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Armagh man tips over gaming machine after losing two weeks’ wages

A man pushed over a gaming machine in a rage after losing two weeks’ wages in an Armagh bingo hall the day before Christmas Eve.

And it was not until St Patrick’s Day that police located the defendant, after he returned to the scene of the crime in what was described as a drunk and disorderly state.

Thirty-four-year-old Dainis Bebris, of Boyds Row in Armagh, pleaded guilty to disorderly behaviour and criminal damage when he appeared before the city’s Magistrates’ Court on Tuesday.

The court heard how police were called to Boyles Bingo at Dobbin Street, Armagh, at around 9.05pm on December 23, last year, after it was reported a man had pushed over a gaming machine.

The estimated cost of repair to the machine was £837.50.

The defendant was identified from CCTV footage but police were unable to locate him.

But on St Patrick’s Day past, police were again called to Boyles Bingo, at around 2.50pm, and informed the same man was being drunk and disorderly.

The court was told Bebris was shouting and swearing in front of children who were watching the St Patrick’s Day parade.

The defendant was subsequently arrested and, during interview, when asked about the damage to the machine, said: “I didn’t do it on purpose, not intentionally, maybe I was angry at the amount of money I had lost.”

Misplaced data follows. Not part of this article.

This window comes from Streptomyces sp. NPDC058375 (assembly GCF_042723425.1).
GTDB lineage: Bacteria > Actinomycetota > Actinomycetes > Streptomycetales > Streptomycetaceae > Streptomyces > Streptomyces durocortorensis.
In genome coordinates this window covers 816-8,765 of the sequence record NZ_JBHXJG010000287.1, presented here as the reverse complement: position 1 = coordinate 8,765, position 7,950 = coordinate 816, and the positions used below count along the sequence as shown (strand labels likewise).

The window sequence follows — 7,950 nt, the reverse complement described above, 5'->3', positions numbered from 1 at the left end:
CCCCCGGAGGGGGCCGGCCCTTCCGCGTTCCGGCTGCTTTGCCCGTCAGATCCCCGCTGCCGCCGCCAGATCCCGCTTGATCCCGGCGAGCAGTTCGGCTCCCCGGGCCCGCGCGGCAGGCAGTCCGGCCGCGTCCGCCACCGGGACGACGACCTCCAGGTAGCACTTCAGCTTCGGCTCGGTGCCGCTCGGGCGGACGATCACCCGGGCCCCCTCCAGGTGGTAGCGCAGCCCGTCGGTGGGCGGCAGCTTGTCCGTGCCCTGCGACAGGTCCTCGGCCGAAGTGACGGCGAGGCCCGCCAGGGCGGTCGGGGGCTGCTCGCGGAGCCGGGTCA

“As I walked past I pushed it and it must have fallen over,” he added.

Defence barrister Mr Seamus Lannon told the court his client had lost two weeks wages on the premises.

He said Bebris, who was originally from Latvia, had come to Northern Ireland with his wife and children but no longer lived with them.

Mr Lannon accepted the defendant had a “record of similar conduct”, but he was “making efforts to address his gambling issues”.

He added that Bebris worked in construction earning money to support his wife and children.

The barrister also said defendant was willing to make arrangements to pay back compensation, but asked that it not be a complete order.

Deputy District Judge John Rea told Bebris: “Clearly your first obligation is to support your family and if you have a problem with gambling it is your responsibility to do something about it.”

But he added: “I cannot overlook the damage which you have caused.”

Deputy District Judge Rea limited the sum in compensation to £400, but ordered that it be paid within 10 weeks.

Bebris was also given a conditional discharge for two years.

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